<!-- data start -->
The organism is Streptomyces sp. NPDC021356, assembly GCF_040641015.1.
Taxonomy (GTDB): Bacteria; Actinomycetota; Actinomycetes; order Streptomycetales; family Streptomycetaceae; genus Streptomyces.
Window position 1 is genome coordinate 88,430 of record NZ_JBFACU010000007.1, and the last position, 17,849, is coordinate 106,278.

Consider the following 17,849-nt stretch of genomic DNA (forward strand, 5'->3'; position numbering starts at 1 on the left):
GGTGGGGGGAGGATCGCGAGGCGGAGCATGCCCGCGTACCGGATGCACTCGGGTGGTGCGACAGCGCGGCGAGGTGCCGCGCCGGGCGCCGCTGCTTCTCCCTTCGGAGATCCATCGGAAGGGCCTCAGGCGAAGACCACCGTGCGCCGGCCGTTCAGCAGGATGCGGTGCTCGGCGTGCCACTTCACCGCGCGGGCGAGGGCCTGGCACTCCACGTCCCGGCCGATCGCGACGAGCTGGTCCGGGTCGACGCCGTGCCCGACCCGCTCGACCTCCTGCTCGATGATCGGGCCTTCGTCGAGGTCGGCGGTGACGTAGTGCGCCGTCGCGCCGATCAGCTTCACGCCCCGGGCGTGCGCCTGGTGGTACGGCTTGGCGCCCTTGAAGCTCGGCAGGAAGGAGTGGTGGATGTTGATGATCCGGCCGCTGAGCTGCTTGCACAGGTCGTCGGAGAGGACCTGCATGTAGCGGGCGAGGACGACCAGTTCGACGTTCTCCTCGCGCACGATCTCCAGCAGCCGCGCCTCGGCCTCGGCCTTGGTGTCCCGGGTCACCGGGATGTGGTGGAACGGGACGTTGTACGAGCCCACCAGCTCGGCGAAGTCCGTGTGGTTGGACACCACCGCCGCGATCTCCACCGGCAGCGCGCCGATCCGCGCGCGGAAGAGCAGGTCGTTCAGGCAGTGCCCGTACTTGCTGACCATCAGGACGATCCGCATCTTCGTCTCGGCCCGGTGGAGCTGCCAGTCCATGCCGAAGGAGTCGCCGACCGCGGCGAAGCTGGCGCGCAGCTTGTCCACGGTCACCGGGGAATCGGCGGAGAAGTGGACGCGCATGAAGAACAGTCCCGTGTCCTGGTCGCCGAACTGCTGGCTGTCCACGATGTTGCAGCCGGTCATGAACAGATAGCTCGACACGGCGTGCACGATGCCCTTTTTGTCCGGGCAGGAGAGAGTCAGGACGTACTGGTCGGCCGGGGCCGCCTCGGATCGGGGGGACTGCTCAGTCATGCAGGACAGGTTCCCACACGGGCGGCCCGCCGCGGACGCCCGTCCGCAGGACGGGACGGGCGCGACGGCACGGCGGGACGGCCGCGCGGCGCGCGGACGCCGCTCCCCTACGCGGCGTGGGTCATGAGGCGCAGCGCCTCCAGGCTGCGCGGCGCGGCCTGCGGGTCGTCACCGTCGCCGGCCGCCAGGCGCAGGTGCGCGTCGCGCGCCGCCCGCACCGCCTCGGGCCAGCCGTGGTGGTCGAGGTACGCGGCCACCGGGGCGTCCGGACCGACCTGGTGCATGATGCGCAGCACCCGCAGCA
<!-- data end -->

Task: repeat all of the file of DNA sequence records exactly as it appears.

The organism is Streptomyces sp. NPDC021356, assembly GCF_040641015.1.
Taxonomy (GTDB): Bacteria; Actinomycetota; Actinomycetes; order Streptomycetales; family Streptomycetaceae; genus Streptomyces.
Window position 1 is genome coordinate 88,430 of record NZ_JBFACU010000007.1, and the last position, 17,849, is coordinate 106,278.

Consider the following 17,849-nt stretch of genomic DNA (forward strand, 5'->3'; position numbering starts at 1 on the left):
GGTGGGGGGAGGATCGCGAGGCGGAGCATGCCCGCGTACCGGATGCACTCGGGTGGTGCGACAGCGCGGCGAGGTGCCGCGCCGGGCGCCGCTGCTTCTCCCTTCGGAGATCCATCGGAAGGGCCTCAGGCGAAGACCACCGTGCGCCGGCCGTTCAGCAGGATGCGGTGCTCGGCGTGCCACTTCACCGCGCGGGCGAGGGCCTGGCACTCCACGTCCCGGCCGATCGCGACGAGCTGGTCCGGGTCGACGCCGTGCCCGACCCGCTCGACCTCCTGCTCGATGATCGGGCCTTCGTCGAGGTCGGCGGTGACGTAGTGCGCCGTCGCGCCGATCAGCTTCACGCCCCGGGCGTGCGCCTGGTGGTACGGCTTGGCGCCCTTGAAGCTCGGCAGGAAGGAGTGGTGGATGTTGATGATCCGGCCGCTGAGCTGCTTGCACAGGTCGTCGGAGAGGACCTGCATGTAGCGGGCGAGGACGACCAGTTCGACGTTCTCCTCGCGCACGATCTCCAGCAGCCGCGCCTCGGCCTCGGCCTTGGTGTCCCGGGTCACCGGGATGTGGTGGAACGGGACGTTGTACGAGCCCACCAGCTCGGCGAAGTCCGTGTGGTTGGACACCACCGCCGCGATCTCCACCGGCAGCGCGCCGATCCGCGCGCGGAAGAGCAGGTCGTTCAGGCAGTGCCCGTACTTGCTGACCATCAGGACGATCCGCATCTTCGTCTCGGCCCGGTGGAGCTGCCAGTCCATGCCGAAGGAGTCGCCGACCGCGGCGAAGCTGGCGCGCAGCTTGTCCACGGTCACCGGGGAATCGGCGGAGAAGTGGACGCGCATGAAGAACAGTCCCGTGTCCTGGTCGCCGAACTGCTGGCTGTCCACGATGTTGCAGCCGGTCATGAACAGATAGCTCGACACGGCGTGCACGATGCCCTTTTTGTCCGGGCAGGAGAGAGTCAGGACGTACTGGTCGGCCGGGGCCGCCTCGGATCGGGGGGACTGCTCAGTCATGCAGGACAGGTTCCCACACGGGCGGCCCGCCGCGGACGCCCGTCCGCAGGACGGGACGGGCGCGACGGCACGGCGGGACGGCCGCGCGGCGCGCGGACGCCGCTCCCCTACGCGGCGTGGGTCATGAGGCGCAGCGCCTCCAGGCTGCGCGGCGCGGCCTGCGGGTCGTCACCGTCGCCGGCCGCCAGGCGCAGGTGCGCGTCGCGCGCCGCCCGCACCGCCTCGGGCCAGCCGTGGTGGTCGAGGTACGCGGCCACCGGGGCGTCCGGACCGACCTGGTGCATGATGCGCAGCACCCGCAGCA